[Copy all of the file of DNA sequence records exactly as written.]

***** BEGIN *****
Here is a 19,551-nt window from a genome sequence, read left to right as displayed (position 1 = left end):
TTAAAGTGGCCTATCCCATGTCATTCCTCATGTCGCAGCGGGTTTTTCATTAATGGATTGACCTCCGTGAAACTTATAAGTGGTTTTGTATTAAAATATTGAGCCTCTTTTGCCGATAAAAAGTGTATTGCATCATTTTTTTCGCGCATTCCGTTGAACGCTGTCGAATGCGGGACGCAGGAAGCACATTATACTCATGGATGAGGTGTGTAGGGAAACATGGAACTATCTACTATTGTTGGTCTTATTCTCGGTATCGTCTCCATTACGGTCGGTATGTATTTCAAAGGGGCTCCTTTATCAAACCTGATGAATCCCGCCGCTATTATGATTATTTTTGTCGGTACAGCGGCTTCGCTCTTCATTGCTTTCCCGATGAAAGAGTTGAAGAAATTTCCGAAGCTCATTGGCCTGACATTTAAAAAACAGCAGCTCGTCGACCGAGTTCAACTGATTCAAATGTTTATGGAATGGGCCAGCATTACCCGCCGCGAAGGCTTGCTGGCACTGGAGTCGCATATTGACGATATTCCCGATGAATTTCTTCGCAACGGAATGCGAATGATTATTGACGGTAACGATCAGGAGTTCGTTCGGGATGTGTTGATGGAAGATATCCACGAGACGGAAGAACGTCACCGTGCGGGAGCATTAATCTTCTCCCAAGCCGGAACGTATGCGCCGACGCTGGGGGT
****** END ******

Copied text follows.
Here is a 19,551-nt window from a genome sequence, read left to right as displayed (position 1 = left end):
TTAAAGTGGCCTATCCCATGTCATTCCTCATGTCGCAGCGGGTTTTTCATTAATGGATTGACCTCCGTGAAACTTATAAGTGGTTTTGTATTAAAATATTGAGCCTCTTTTGCCGATAAAAAGTGTATTGCATCATTTTTTTCGCGCATTCCGTTGAACGCTGTCGAATGCGGGACGCAGGAAGCACATTATACTCATGGATGAGGTGTGTAGGGAAACATGGAACTATCTACTATTGTTGGTCTTATTCTCGGTATCGTCTCCATTACGGTCGGTATGTATTTCAAAGGGGCTCCTTTATCAAACCTGATGAATCCCGCCGCTATTATGATTATTTTTGTCGGTACAGCGGCTTCGCTCTTCATTGCTTTCCCGATGAAAGAGTTGAAGAAATTTCCGAAGCTCATTGGCCTGACATTTAAAAAACAGCAGCTCGTCGACCGAGTTCAACTGATTCAAATGTTTATGGAATGGGCCAGCATTACCCGCCGCGAAGGCTTGCTGGCACTGGAGTCGCATATTGACGATATTCCCGATGAATTTCTTCGCAACGGAATGCGAATGATTATTGACGGTAACGATCAGGAGTTCGTTCGGGATGTGTTGATGGAAGATATCCACGAGACGGAAGAACGTCACCGTGCGGGAGCATTAATCTTCTCCCAAGCCGGAACGTATGCGCCGACGCTGGGGGT